First high-resolution subsurface images of faults in the Imperial Valley

Scientists imaged hidden fault structures in the Imperial Valley along a canal using techniques typically applied in lakes and oceans. What they found highlights that faults don’t care about human-defined borders.

By Jeng Hann Chong, Science Writer

Citation: Chong, J. H., 2022, First high -resolution subsurface images of faults in the Imperial Valley, Temblor,

Coachella isn’t just a venue for the annual music and arts festival. It’s a valley through which the San Andreas Fault slices, tapering off below the waters of California’s Salton Sea, just south of the famed lowland.

Coachella Valley. Credit: Joanna Gilkeson/USFWS, via Wikimedia Commons
The Coachella Valley. Credit: Joanna Gilkeson/USFWS, via Wikimedia Commons


In the Salton Trough, the fault branches into several strands extending south into the Imperial Valley, where the side-by-side faults also move away from each other. This “transtensional environment” is distinct from the mostly strike-slip motion of the San Andreas in which the west side of California moves approximately northwest relative to North America. South of the Salton Sea, the primary fault accommodating this motion is the Imperial Fault, but it is unclear how the fault spreads across the rock layers. Like the San Andreas, the Imperial Fault has also produced significant earthquakes, such as a magnitude-7.0 event in 1940 and a magnitude-6.5 earthquake in 1979.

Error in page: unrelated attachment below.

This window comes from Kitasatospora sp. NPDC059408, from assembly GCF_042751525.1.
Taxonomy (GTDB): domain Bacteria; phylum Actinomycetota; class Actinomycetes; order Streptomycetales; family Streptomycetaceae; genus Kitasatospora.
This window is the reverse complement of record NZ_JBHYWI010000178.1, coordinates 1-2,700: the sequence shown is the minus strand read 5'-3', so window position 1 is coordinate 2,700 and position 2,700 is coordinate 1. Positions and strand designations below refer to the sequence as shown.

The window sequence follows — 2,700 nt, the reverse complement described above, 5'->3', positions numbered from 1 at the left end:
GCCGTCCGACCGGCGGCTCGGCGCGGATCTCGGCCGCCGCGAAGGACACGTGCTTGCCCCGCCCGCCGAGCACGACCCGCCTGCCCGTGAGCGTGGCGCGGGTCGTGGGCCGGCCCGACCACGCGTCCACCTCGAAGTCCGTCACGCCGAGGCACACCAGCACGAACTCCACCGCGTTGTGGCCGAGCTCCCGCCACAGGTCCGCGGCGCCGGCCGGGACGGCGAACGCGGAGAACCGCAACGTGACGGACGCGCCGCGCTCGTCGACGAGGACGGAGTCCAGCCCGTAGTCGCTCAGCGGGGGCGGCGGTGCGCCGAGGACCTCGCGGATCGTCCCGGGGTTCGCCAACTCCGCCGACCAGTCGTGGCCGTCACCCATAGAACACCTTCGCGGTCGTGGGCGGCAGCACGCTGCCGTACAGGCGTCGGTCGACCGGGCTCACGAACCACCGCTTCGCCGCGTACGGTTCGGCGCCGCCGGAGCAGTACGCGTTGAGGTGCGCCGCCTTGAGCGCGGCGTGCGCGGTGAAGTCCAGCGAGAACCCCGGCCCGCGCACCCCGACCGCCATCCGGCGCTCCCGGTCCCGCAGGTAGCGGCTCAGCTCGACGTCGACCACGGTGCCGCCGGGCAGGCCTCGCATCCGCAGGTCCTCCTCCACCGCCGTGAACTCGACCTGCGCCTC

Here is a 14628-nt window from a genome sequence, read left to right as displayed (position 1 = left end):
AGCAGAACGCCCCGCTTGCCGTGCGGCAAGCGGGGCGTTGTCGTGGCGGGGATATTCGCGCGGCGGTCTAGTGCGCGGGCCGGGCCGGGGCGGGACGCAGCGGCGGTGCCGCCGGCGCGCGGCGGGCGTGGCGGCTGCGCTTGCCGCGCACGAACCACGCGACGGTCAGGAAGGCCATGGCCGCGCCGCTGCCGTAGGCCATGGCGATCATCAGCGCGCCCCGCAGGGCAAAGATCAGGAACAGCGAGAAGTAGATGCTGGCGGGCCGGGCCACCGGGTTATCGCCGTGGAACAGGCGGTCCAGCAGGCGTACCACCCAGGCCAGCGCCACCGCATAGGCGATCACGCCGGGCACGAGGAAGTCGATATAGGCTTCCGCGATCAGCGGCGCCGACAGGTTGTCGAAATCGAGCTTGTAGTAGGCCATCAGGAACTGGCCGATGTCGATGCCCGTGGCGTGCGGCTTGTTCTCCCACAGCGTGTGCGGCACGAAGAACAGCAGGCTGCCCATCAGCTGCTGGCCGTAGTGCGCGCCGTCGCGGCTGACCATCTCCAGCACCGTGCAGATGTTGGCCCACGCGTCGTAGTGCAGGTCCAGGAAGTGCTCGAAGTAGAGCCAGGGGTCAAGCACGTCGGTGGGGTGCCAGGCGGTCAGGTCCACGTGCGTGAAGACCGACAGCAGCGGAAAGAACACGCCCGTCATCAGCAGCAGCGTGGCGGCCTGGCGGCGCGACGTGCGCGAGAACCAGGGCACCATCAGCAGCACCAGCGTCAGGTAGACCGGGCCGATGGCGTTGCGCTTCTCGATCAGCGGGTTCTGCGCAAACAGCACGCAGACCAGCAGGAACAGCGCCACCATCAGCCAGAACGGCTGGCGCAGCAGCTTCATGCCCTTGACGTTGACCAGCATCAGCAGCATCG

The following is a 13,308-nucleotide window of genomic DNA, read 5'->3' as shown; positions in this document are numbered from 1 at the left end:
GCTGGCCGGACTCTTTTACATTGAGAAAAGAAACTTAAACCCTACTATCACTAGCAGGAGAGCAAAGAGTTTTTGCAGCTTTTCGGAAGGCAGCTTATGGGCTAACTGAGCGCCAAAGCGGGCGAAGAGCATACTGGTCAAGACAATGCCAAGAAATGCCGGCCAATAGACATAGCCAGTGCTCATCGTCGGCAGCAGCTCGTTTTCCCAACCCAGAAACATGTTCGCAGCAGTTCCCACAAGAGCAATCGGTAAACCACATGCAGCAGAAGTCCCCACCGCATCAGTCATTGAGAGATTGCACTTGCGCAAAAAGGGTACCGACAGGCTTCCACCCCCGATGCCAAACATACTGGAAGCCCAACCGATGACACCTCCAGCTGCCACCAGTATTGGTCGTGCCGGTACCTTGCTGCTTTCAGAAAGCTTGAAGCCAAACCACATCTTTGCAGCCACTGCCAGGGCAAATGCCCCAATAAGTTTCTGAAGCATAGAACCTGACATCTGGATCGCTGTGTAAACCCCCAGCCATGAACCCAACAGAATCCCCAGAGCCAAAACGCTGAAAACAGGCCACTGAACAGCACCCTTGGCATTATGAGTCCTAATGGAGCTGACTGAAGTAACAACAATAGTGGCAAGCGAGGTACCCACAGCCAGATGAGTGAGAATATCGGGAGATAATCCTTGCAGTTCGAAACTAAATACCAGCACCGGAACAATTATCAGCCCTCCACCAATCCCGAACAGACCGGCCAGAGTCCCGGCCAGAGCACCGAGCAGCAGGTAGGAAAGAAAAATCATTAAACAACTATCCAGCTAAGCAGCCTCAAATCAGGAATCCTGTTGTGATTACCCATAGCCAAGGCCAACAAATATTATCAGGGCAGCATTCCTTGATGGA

Long ago, a large prehistoric lake — Lake Cahuilla — extended from Coachella Valley through the Imperial Valley, past what is now the border between the U.S. and Mexico. Today, an irrigation project called the All American Canal runs south of the Salton Sea, channeling water from the Colorado River to the Imperial Valley for agricultural purposes.

In the Imperial Valley, extensive sedimentation related to the prehistoric lake along with significant ground surface changes from farming have obscured surface evidence of past earthquakes, says Valerie Sahakian, a geophysicist at the University of Oregon. In a new study published in Geology, Sahakian and a team of researchers, for the first time, seismically imaged faults along the canal. They found new faults, traced existing ones and identified deformation that likely resulted from past earthquakes.

CHIRPing the canal

To study faults under the seafloor, seismologists sometimes use an instrument designed to detect subsurface structures in detail called an acoustic compressed high-intensity radar pulse, or CHIRP, says Sahakian. Aptly named, it also produces a chirping sound, she says.

Instead of deploying the CHIRP in the ocean or lakes, Sahakian and her team sent it into a section of the All American Canal, which is as wide as 40 meters in places, allowing sufficient space to tow the instrument. However, she says, they had to find a way to navigate around metal grates related to canal operations. To solve this problem, they towed the instrument using two trucks on either side of the canal instead of with a boat, and used a boom crane to lift it out of, and back into, the canal, when they encountered any impediments.

The CHIRP instrument as its being lifted into All-American Canal via boom crane. Credit: Valerie Sahakian
The CHIRP instrument as its being lifted into All-American Canal via boom crane. Credit: Valerie Sahakian